A guide to fundraising

Quick tips on how to boost your school’s cash flow

Feeling charitable

What does it take to be a charity these days?

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independent exeCutive | aug/sept 2011 29

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UNIFORM THINKING A school uniform can make or break the look and feel of your school. Carrie Service talks us through what uniforms and their peripherals do for your branding




hat we wear can have a huge bearing on how we behave and feel and has the ability to empower or alienate a person. We know this because of the choices we make when selecting clothes for ourselves every day – a suit for work, jeans for the evening, a new dress for a party. So why does it feel as though school uniforms don’t get as much thought, and what can schools do to improve this? A SENSE OF IDENTITY Ask any child what they don’t like about their school uniform and they will more than likely give you the very same answer a parent or teacher would give if you were to ask what they do like about it – they make every child look the same. This of course has many benefits and is the main purpose of having a uniform in the first place. It creates a sense of equality, discipline and unity between pupils. But although there are many things to be gained from having a uniform, there is no denying that the pupils are unlikely to acknowledge these. What many children dislike about school uniforms (particularly the older years) is the lack of individuality it creates, and if pupils dislike a uniform, they are unlikely to wear it in the way you intended. Adapting uniforms to create a more modern silhouette is one way of reaching a compromise, says Clare Whiteford, marketing manager at School Blazer: “Our experience is that giving girls a more feminine silhouette reduces the need for girls to show their femininity to the world by shortening their skirts – although the total solution to that problem continues to elude us,” she says wryly. She believes that allowing older girls to wear a more fitted style of blouse and blazer jacket encourages pupils to enjoy wearing their uniform rather than seeing it as a chore. This trend for a more contemporary look is growing one, says Tim Hallas, commercial director of the John Cheatle Group of uniform suppliers: “Whilst many parents want ‘the straw boater’ and attach a value to this type of independent school uniform, they have at the same time become more relaxed about other items of uniform, such as socks with specific school trims.” There is also a conscious effort to listen to the needs of the parents more these days: “Schools’ decisions on uniforms have become quite focused, and geared towards what parents now want, satisfying the parents’ needs and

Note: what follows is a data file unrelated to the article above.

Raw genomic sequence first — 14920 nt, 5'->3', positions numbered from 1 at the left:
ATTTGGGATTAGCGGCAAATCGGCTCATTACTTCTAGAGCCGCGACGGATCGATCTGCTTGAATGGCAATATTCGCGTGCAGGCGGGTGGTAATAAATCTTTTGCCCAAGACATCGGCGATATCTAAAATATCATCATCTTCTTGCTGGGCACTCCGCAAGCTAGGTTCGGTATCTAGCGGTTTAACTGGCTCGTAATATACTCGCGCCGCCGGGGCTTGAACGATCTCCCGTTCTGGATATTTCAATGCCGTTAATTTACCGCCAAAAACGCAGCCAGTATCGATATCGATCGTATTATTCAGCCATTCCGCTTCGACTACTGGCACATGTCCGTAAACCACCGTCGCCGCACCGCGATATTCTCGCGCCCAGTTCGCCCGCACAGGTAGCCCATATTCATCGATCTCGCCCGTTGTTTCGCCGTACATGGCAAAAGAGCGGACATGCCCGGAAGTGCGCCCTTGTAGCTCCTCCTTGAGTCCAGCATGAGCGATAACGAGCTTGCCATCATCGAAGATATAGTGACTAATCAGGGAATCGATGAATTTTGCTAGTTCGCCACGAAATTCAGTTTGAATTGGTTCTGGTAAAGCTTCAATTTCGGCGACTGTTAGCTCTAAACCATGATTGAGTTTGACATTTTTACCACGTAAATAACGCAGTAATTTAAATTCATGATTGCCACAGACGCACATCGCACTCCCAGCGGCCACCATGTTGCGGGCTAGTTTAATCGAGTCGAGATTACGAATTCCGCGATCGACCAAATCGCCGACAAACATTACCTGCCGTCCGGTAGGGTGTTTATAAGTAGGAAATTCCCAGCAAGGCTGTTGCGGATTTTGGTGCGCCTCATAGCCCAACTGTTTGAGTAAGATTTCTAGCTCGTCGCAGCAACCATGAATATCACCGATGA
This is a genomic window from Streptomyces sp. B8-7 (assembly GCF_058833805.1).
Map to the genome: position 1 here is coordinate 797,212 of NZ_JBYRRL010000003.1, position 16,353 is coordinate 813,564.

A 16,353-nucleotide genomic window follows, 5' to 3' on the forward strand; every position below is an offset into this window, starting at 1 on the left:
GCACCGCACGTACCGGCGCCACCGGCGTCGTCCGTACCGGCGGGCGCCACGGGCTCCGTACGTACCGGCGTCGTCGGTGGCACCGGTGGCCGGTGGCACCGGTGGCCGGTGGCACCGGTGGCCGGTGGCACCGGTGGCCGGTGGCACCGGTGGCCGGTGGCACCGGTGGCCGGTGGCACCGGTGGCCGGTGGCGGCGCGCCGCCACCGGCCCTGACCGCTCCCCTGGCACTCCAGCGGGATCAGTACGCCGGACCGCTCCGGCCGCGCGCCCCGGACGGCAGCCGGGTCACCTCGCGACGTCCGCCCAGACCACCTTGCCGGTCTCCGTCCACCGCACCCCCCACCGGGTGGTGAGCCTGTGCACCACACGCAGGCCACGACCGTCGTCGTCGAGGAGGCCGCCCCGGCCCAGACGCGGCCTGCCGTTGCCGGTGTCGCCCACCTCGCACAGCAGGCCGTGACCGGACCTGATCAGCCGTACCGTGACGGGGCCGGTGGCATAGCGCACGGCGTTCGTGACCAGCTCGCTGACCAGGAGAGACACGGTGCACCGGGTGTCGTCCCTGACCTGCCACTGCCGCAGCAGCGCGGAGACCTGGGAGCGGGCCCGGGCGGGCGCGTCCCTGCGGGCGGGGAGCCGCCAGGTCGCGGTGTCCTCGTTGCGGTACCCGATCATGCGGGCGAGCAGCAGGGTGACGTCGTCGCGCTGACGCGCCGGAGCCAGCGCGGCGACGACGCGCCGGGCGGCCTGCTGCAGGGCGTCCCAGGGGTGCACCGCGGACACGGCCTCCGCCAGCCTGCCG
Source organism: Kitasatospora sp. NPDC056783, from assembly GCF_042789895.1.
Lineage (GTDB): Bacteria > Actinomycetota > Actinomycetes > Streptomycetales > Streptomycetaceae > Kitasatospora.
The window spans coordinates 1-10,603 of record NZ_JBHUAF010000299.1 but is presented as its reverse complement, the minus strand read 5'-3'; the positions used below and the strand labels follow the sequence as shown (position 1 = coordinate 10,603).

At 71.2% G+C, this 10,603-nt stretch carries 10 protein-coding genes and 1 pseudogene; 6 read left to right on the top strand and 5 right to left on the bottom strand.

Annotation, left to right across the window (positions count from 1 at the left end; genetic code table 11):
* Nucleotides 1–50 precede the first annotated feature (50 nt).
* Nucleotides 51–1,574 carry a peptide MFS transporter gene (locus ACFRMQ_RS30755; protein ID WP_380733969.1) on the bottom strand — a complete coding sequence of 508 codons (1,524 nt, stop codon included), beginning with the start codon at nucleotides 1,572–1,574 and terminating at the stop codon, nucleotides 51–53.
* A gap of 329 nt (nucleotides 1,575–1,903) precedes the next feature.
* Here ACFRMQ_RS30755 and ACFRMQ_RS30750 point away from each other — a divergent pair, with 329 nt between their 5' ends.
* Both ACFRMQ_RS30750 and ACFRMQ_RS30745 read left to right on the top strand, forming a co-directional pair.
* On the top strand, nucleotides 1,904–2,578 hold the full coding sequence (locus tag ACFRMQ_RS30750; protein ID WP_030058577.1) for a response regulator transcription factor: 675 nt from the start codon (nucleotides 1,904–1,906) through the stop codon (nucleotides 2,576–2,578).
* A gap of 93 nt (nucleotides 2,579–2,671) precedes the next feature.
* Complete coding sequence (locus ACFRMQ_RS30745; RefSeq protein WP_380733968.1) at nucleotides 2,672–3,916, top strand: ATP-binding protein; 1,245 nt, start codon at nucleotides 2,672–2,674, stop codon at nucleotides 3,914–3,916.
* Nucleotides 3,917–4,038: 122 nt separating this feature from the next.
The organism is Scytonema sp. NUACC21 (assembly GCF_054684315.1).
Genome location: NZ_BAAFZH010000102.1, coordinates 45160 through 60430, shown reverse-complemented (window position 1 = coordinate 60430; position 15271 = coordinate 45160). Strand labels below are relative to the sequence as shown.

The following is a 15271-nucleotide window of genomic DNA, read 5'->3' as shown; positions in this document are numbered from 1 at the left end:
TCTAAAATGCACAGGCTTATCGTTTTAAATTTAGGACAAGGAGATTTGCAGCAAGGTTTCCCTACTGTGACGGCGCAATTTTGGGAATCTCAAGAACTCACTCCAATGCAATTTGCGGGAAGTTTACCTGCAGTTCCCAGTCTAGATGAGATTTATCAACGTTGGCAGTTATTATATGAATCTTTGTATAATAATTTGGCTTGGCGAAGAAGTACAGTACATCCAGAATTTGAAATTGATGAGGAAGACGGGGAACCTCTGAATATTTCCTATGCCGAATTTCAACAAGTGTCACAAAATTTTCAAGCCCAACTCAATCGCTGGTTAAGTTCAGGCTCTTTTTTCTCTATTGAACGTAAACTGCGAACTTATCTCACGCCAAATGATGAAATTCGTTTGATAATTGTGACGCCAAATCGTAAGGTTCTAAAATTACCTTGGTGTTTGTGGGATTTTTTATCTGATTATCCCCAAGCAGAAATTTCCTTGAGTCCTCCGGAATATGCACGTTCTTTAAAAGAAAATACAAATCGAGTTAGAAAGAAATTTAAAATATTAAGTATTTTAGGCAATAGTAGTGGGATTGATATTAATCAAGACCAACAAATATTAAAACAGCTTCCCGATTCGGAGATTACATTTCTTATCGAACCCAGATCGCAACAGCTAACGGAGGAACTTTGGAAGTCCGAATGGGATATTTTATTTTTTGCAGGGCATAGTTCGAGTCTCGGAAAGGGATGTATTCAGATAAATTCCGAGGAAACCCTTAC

It is after all a walking representation of the school and can be a great marketing tool